Let's Make a Deal
It's been over a month since the official deployment of the Denver dailies' joint-operating agreement, and the chaos has hardly calmed, particularly in a business sense. Publicly, the Denver Newspaper Agency, which handles all non-editorial functions of the Rocky Mountain News and the Denver Post, insists that plummeting circulation and advertising volume are of no serious concern. But behind the scenes, DNA reps are scrambling to retain clients even as other media operations are busily luring new dollars their way. Moreover, this free-for-all is unlikely to be over anytime soon. According to Marv Rockford, vice president and general manager of Channel 4, one of the area outlets to see an uptick in sales, "I think we're talking about many months, and perhaps even a couple of years, before things settle out."
All is not awful for the News and the Post, especially in terms of labor. In April, News editorial types ratified a new long-term contract, joining their brethren at the Post, who have inked a nearly identical pact. Since DNA business-siders are also under contract, these arrangements squelch the threat of strikes for years to come: Says Tony Mulligan, administrative officer for the Denver Newspaper Guild, "We're solid through 2008." In addition, a voluntary buyout offer made to over 300 workers in the production department last month is, to all appearances, running smoothly and hasn't triggered a notable public-relations hit.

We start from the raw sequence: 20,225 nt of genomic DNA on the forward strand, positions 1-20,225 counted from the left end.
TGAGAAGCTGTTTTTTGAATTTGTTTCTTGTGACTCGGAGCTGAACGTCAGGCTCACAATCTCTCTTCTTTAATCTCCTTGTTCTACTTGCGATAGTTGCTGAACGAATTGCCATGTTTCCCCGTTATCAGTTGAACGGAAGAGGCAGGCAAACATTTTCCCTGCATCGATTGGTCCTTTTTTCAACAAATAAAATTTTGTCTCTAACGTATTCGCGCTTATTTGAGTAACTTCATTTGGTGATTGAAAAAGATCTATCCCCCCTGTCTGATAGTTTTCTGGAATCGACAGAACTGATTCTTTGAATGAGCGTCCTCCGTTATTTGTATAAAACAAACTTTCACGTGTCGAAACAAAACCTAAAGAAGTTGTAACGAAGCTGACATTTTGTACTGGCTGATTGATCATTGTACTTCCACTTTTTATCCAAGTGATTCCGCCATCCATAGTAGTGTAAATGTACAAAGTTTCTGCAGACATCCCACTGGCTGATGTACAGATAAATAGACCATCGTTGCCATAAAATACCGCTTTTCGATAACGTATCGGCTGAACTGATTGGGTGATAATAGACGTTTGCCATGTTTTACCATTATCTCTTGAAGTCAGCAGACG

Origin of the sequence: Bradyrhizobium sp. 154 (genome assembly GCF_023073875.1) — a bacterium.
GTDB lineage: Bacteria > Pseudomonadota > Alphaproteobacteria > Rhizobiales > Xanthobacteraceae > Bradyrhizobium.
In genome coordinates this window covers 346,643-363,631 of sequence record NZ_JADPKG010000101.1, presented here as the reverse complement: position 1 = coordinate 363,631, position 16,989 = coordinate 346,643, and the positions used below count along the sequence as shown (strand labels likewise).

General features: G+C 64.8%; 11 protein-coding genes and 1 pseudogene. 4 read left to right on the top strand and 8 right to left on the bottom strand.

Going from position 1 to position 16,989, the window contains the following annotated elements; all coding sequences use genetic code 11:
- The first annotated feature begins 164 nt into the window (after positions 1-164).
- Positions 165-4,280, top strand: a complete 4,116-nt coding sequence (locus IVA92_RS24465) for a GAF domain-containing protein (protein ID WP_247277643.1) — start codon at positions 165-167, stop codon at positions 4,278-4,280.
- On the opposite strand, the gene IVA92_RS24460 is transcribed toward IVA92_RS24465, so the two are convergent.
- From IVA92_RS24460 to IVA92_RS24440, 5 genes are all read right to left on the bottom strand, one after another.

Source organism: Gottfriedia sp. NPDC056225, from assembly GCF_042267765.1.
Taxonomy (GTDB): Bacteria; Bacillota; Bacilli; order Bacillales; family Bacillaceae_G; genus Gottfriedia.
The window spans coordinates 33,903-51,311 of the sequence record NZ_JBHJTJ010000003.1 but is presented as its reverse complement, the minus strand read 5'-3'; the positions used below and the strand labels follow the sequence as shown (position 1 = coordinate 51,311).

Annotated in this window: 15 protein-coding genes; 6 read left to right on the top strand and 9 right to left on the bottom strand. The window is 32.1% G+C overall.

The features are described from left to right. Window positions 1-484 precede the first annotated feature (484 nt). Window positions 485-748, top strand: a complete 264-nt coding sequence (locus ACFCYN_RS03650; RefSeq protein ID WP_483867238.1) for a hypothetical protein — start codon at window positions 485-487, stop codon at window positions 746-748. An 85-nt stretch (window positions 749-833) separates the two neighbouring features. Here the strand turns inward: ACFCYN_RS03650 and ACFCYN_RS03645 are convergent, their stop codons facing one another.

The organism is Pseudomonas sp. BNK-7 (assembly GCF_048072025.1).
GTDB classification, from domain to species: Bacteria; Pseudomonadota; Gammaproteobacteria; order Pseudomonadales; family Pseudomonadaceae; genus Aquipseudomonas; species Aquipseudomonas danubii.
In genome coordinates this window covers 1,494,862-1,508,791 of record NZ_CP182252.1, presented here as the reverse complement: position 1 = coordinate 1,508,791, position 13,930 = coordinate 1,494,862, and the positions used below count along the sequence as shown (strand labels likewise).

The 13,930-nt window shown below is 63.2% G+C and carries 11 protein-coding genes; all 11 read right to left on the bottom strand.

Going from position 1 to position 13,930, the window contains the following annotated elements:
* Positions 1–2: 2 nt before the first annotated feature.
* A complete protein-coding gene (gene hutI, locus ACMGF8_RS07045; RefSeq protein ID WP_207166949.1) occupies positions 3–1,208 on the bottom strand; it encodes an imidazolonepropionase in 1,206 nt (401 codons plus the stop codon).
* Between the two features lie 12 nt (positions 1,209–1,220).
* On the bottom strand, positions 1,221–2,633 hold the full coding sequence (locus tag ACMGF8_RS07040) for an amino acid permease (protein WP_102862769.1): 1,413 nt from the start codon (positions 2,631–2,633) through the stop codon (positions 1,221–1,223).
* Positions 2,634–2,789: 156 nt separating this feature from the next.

Which can't be said in several other cases. Since the early-April debuts of the JOA-imposed weekend editions, DNA operators have been besieged by complaints about confusing TV listings, and many readers have also been baffled by production idiosyncrasies like varying page sizes and, in the May 13 Post, the splitting of the gargantuan comics section into two halves located in different parts of the paper. Likewise, the two-week absence of Monday-Thursday listings for Landmark Theatres venues such as the Mayan dismayed folks more into Memento than The Mummy Returns. Michael Williams, a Landmark spokesman, blamed the situation on ad-rate hikes that the chain was unwilling to pay given its current financial situation: Landmark's parent company, Silver Cinemas International, is bankrupt. (Oaktree Capital, described by Variety as a "vulture fund" that frequently partners with Denver moneybags Phil Anschutz, purchased Silver Cinemas at auction late last month; the deal is expected to close shortly.) Landmark eventually returned to its place in the so-called "Movie Timeclock," but only after a monetary compromise was reached.